The Times Union ran an AP story on February 14, 2014 reporting tasteless and discriminatory comments by my candidate for “Bicycle Bozo of the Year.” Suburban lawmaker “ . . .says it’s too dangerous for people on eastern Long Island to ride bicycles or motorcycles on the street. Suffolk County legislator Thomas Barraga made the claim in a letter to the son of a Long Island woman who was injured by a car while bicycling. Wikipedia reports that he stated in the letter “no one who lives in our hamlet or for that matter Suffolk County should ever ride a bicycle or motorcycle.” Barraga goes on to state that signage and bike lanes would do little to solve the problem, since motorists ignore signs anyway. “Reality at times can be difficult for some to come to grips with but giving false hope would be inappropriate.”

Our own Josh Wilson, executive director of the New York Bicycling Coalition says cycling fatalities in Suffolk made up almost 20 percent of the state’s total.

Here’s the whole text from People for Bikes:
January 29, 2014

Dear Mr. Cutrone
Thank you for your recent letter concerning bicycle safety and bicycle lanes. Let me at the outset express the hope that you mother will have a complete recovery from her accident in September while riding a bicycle in West Islip.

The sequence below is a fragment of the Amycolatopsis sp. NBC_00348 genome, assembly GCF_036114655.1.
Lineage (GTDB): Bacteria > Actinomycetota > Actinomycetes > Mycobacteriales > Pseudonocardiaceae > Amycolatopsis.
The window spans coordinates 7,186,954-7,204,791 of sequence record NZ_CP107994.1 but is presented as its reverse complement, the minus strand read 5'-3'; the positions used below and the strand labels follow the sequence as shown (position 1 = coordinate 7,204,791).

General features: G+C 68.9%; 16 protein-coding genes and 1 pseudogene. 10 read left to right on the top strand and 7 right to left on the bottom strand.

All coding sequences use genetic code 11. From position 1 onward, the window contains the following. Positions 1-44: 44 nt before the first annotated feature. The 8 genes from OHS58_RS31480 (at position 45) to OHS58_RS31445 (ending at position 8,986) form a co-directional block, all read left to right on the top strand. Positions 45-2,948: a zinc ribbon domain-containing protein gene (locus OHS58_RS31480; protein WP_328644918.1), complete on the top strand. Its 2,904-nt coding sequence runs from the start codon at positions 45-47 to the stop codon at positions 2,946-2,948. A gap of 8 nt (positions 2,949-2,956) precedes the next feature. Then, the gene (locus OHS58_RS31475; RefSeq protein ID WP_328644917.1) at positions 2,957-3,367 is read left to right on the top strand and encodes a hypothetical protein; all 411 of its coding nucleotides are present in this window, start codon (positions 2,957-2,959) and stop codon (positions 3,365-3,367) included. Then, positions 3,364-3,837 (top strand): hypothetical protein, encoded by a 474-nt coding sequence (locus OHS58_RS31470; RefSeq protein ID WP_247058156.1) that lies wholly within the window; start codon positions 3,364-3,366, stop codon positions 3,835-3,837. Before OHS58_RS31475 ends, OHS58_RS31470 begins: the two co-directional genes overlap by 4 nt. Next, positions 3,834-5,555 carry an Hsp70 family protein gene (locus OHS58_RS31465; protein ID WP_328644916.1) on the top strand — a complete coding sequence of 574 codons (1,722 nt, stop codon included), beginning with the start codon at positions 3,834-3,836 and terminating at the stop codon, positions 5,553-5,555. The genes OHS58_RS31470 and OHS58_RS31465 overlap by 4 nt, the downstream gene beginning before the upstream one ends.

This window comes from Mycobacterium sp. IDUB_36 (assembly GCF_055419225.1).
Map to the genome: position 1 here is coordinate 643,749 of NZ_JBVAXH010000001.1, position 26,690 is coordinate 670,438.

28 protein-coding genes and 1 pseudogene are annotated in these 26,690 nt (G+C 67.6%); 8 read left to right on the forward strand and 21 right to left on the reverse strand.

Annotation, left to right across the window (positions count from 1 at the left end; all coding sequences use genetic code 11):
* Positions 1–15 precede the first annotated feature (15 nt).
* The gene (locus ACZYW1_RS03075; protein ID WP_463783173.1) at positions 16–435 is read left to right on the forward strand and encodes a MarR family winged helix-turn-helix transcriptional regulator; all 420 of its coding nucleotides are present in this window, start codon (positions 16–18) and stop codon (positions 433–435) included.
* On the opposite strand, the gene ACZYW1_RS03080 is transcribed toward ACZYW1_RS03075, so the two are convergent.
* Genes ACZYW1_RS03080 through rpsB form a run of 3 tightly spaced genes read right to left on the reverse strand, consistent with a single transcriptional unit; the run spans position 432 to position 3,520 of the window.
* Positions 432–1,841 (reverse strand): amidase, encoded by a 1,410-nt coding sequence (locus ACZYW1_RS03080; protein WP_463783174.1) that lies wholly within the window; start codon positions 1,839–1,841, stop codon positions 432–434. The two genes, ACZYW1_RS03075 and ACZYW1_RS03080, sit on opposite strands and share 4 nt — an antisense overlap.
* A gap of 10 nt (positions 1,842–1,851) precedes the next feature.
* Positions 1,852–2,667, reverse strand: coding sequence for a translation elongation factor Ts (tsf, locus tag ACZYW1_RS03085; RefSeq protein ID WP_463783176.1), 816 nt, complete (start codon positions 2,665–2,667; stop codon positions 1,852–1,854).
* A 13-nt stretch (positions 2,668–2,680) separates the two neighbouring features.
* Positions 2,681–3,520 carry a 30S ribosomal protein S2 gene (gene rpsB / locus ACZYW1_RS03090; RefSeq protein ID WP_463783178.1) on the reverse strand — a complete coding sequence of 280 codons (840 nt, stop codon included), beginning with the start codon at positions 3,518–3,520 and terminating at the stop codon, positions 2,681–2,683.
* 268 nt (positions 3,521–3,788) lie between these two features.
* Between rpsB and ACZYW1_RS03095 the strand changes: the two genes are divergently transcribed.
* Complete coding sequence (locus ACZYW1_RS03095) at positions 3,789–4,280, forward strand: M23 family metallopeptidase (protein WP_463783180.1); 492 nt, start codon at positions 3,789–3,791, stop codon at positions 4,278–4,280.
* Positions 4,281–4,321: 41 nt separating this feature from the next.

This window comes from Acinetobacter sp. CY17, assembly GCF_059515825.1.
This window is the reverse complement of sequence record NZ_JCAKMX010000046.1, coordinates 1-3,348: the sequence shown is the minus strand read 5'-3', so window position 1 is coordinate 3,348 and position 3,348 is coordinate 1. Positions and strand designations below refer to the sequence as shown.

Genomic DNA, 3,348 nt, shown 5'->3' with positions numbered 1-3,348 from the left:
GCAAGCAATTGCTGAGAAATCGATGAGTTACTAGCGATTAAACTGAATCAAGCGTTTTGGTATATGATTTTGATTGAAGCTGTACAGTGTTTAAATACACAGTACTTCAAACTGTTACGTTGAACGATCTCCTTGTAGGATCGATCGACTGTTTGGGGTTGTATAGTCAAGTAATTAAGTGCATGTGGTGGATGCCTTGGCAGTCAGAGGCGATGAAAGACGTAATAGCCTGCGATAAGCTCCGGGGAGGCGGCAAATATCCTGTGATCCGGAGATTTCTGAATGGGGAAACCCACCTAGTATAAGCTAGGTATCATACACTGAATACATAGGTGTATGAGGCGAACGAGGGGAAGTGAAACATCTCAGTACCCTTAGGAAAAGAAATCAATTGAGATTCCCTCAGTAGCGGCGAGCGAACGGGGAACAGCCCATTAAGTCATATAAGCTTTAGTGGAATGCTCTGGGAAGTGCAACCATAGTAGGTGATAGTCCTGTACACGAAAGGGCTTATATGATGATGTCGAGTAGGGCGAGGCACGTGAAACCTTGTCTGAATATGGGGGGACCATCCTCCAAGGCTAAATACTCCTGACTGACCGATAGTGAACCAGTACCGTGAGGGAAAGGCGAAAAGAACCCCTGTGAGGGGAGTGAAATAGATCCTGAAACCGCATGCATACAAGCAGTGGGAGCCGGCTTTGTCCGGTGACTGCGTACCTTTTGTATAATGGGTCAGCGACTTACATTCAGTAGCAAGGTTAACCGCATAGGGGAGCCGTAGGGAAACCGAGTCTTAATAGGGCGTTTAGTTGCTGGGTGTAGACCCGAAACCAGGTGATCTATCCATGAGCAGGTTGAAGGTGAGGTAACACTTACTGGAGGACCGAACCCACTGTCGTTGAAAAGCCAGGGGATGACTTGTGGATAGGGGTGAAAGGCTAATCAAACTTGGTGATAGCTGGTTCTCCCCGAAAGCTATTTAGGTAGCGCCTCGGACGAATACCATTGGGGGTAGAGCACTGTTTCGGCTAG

I have lived in West Islip most of my life and my personal feeling is that no one who lives in our hamlet or for that matter in Suffolk County should ever ride a bicycle or a motorcycle. I cannot tell you how many constituents over the years have told me that they are taking up bicycling for pleasure and exercise. I have told them not to do so but they usually do not listen – 90 percent of those people eventually were hit by an automobile many like your mother with serious physical injuries.
I have heard the suggestion of bicycle lanes and additional signage but unfortunately this would do little to solve the problem. Suffolk County is a suburban automobile community—drivers expect to see other drivers on the road not bicyclists and motorcyclists. Even in those areas outside of Suffolk County where a portion of the road is for bicyclists—they still get hit by motorists. Signage has limited effects—there are currently 135 signs between Montauk Highway and Sunrise Highway on Higbie Lane and Udall Road—most of them are ignored by drivers.
Reality at a time can be difficult for some to come to grips with but giving false hope would be inappropriate.
Signed: Thomas Barraga